De’Wayne: Bro, the thing about it being in the past, how you were saying 25 years, you could go back further, of course. Those people were looked at like aliens. It was like, yo, this is not your thing. You can’t even do this. We can’t even fathom you being this thing because we have you in this small-ass box, right? My parents were very gospel and religious. My stepdad was a preacher and my dad would even preach sometimes, but the next day he would be, like, smoking weed and fuckin’ with girls. You know what I’m saying? So I had this alternative bringing up. When I came to L.A., I felt like I could just expand myself. It was where I truly grew up.
It was one of those moments where you’re in your small studio apartment and [Nirvana’s] Nevermind was a recommendation. I had never heard it. I’m not ashamed to say that. I had never really sat with rock music until I came to L.A. But, man, once I heard that shit, I was like this, I don’t know if I want to do this, but my energy — I’m just as rock and roll, whatever the fuck that means, as any of these kids. That was just my energy. But when I heard it, man, I was like, oh yeah, this is what I want to do. Once I heard that sound and that angst, it just connected with me way more than a song that my parents showed me or something I heard at church or something I had experienced back home.
MTV News: You quote The 1975’s “Love It If We Made It” on “National Anthem,” singing, “Hate that melanin but love selling it / Even Matt Healy let y’all know.” Do you know if Matty has heard the song?
De’Wayne: Yo, Patrick, I gotta tell you, one of my friends asked me that. I get embarrassed about that because, you know what I’m saying? I gotta say no, but then I gotta say I hope he does eventually. He inspires me just as much as anyone who I’ve ever known in my life. They’re called a rock band because they look the part. But are they really a rock band? Like what do they even do? I think that shit is gorgeous, man. So I hope he hears it one day. I think, man, he wears dresses; I’m all about dresses, man. He wears makeup and glitter; I got dressed up in glitter right now. I’m feeling mad beautiful for this interview. So he inspires me, man. Shout out to that guy.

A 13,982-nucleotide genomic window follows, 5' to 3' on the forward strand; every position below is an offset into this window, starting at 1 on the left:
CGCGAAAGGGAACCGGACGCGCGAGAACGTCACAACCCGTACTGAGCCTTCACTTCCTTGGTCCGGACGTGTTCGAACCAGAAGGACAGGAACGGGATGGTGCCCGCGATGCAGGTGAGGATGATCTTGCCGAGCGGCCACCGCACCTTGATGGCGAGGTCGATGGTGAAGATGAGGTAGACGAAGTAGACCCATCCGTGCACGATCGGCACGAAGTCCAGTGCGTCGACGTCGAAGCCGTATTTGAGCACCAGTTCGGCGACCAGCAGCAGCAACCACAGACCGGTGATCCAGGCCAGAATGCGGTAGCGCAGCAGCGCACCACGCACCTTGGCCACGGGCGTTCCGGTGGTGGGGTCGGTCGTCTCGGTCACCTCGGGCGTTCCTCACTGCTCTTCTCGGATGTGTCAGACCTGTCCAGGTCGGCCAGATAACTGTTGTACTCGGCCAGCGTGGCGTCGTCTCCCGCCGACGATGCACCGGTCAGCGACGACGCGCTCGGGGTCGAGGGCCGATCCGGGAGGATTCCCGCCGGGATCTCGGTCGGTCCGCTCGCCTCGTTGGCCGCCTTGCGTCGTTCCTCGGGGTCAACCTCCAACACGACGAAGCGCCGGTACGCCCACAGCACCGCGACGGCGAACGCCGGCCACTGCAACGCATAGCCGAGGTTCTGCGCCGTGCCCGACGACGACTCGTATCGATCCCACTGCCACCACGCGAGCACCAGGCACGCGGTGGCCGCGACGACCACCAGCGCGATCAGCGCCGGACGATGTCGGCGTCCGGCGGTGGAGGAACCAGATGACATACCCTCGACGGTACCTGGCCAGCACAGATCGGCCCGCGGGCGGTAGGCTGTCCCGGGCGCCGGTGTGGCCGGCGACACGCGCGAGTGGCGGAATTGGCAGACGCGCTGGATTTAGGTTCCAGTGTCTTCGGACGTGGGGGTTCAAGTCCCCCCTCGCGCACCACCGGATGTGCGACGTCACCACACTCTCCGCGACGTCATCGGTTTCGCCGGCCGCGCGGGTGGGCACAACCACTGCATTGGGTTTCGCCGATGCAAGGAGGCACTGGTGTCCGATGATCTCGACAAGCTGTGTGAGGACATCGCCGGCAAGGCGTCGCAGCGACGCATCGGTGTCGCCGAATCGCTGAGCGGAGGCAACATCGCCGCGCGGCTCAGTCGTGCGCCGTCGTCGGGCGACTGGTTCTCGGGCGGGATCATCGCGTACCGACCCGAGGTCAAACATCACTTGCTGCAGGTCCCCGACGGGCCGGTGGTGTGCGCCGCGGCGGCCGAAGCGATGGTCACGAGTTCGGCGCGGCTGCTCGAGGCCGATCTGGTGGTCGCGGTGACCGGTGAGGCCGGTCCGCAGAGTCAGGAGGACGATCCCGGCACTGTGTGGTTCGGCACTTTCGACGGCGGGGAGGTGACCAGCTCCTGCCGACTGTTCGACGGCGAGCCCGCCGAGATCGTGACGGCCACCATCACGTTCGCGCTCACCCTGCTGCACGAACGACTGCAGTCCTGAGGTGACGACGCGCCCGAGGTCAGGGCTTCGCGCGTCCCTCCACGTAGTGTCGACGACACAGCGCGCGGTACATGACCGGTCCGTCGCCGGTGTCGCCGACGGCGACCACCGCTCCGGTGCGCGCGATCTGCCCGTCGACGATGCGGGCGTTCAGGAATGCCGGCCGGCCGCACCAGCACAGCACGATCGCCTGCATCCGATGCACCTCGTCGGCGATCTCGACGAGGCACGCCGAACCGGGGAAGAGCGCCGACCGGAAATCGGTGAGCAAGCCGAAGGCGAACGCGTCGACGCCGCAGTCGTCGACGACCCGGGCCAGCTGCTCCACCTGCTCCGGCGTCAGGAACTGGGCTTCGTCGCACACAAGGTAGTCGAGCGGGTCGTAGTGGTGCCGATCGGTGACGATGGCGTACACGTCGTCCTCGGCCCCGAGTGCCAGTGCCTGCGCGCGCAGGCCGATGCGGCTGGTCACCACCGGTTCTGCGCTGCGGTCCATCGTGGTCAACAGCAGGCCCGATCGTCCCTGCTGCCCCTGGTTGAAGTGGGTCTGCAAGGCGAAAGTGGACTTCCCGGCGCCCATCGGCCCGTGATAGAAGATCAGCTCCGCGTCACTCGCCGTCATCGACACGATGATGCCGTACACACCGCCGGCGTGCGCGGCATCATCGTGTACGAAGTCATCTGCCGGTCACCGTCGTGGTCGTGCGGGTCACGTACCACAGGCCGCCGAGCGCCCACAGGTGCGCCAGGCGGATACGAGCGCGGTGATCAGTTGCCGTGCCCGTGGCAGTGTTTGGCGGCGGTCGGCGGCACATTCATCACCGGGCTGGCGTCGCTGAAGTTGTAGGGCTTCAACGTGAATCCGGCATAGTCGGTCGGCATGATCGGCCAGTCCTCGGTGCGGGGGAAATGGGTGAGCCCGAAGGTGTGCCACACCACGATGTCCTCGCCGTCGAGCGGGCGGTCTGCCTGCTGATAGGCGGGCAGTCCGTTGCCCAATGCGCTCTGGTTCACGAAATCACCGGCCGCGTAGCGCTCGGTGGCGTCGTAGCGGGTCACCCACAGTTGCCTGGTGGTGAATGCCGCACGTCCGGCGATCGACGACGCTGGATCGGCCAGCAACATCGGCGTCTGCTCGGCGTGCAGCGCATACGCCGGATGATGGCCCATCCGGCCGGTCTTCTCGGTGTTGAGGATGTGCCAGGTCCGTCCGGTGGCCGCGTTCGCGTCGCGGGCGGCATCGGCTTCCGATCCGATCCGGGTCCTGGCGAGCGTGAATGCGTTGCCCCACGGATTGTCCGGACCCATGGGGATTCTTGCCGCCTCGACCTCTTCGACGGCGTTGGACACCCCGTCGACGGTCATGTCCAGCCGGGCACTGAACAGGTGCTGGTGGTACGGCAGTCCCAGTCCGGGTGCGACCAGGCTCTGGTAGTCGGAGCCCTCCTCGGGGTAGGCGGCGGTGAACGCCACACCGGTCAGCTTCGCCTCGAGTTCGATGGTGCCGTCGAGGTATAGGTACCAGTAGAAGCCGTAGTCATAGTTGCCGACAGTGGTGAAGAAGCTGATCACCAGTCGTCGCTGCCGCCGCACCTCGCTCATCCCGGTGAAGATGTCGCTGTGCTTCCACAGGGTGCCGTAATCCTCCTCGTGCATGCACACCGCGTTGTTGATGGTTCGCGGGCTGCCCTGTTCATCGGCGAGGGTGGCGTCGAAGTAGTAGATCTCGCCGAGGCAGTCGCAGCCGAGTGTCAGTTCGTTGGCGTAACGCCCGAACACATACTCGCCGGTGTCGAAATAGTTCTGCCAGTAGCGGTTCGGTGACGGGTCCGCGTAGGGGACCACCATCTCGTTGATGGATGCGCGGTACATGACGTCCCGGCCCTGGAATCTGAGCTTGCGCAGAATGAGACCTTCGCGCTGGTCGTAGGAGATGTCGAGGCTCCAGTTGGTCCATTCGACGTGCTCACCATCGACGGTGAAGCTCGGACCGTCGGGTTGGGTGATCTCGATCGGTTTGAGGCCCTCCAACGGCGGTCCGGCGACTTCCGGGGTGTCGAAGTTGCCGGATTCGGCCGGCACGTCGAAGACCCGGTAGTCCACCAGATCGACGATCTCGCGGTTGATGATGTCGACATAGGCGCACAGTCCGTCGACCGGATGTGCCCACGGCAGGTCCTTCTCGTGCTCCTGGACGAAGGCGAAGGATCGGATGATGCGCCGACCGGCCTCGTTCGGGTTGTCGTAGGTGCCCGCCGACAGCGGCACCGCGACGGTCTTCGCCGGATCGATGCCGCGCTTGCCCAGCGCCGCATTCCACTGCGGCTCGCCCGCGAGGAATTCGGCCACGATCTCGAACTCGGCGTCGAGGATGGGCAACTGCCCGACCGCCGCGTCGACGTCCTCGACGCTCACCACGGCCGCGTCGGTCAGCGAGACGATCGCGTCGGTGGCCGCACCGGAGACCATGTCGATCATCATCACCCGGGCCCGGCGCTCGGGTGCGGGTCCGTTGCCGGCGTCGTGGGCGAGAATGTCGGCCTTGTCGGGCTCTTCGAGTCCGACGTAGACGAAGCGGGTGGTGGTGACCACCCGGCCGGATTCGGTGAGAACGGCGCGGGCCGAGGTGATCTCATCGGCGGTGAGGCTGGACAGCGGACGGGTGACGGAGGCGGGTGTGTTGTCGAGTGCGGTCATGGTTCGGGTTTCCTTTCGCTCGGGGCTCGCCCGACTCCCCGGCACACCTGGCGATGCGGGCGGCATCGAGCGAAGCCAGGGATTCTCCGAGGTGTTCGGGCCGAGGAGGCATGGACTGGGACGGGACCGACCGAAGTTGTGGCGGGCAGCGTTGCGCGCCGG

MTV News: Your Instagram page is full of incredible looks. I mean, you’ve got these jackets, man. What are your style inspirations?
De’Wayne: I just love to feel beautiful. You know what I’m saying? I love to feel sexy. Sometimes the less clothes for me, the better. Just whatever makes me feel good. Like if I put it on and I feel hot, I’m just like, yep, this is it. That can be a dress sometimes, or that can be an army-looking jacket or some weird pants. I’ve been wearing these Juicy [Couture] pants lately, like some velour joints that I cannot take off because it makes me feel good. You gotta be radical with your dressing and be over the top, but anything that I see in an artist or inspiration. If they’re free with it, that’s what inspires me. So I try to choose clothes that make me feel as liberated as hell.
MTV News: Both the video and the lyrics for “Top Man” point to your path in music. You talk about being in L.A. and striving to be on top. In the video for that song, an audience member, when you’re on stage, literally throws a bottle at your head.
De’Wayne: Yo, yes.
MTV News: Did you ever have to endure anything that brutal during your come-up? How ripped from your life is that?
De’Wayne: That brutal, no. I hadn’t dealt with anything like that, but I’ve definitely been at shows as a kid… being in Texas and being six of, like, seven artists [on a bill] as a kid was pretty tough for me. But once I started to tour with these bands, it was more just the parents who were just — they would be staring at you. You know, I dance on stage and I’ll be grinding on stage. I would see parents covering their kids’ eyes. It was never anything weird. I always had a Trump moment too. During the last tour, I would kind of go off on just how I felt on what was going on at the moment and I would see parents kind of cutting up. After the show, it was always respect, it was always love, and people appreciated my opinions, and I appreciated theirs, too. So it was never, like, bad. I just kind of wanted to be hit by a brick and see if I can deal with that, in the video, and make it look cool.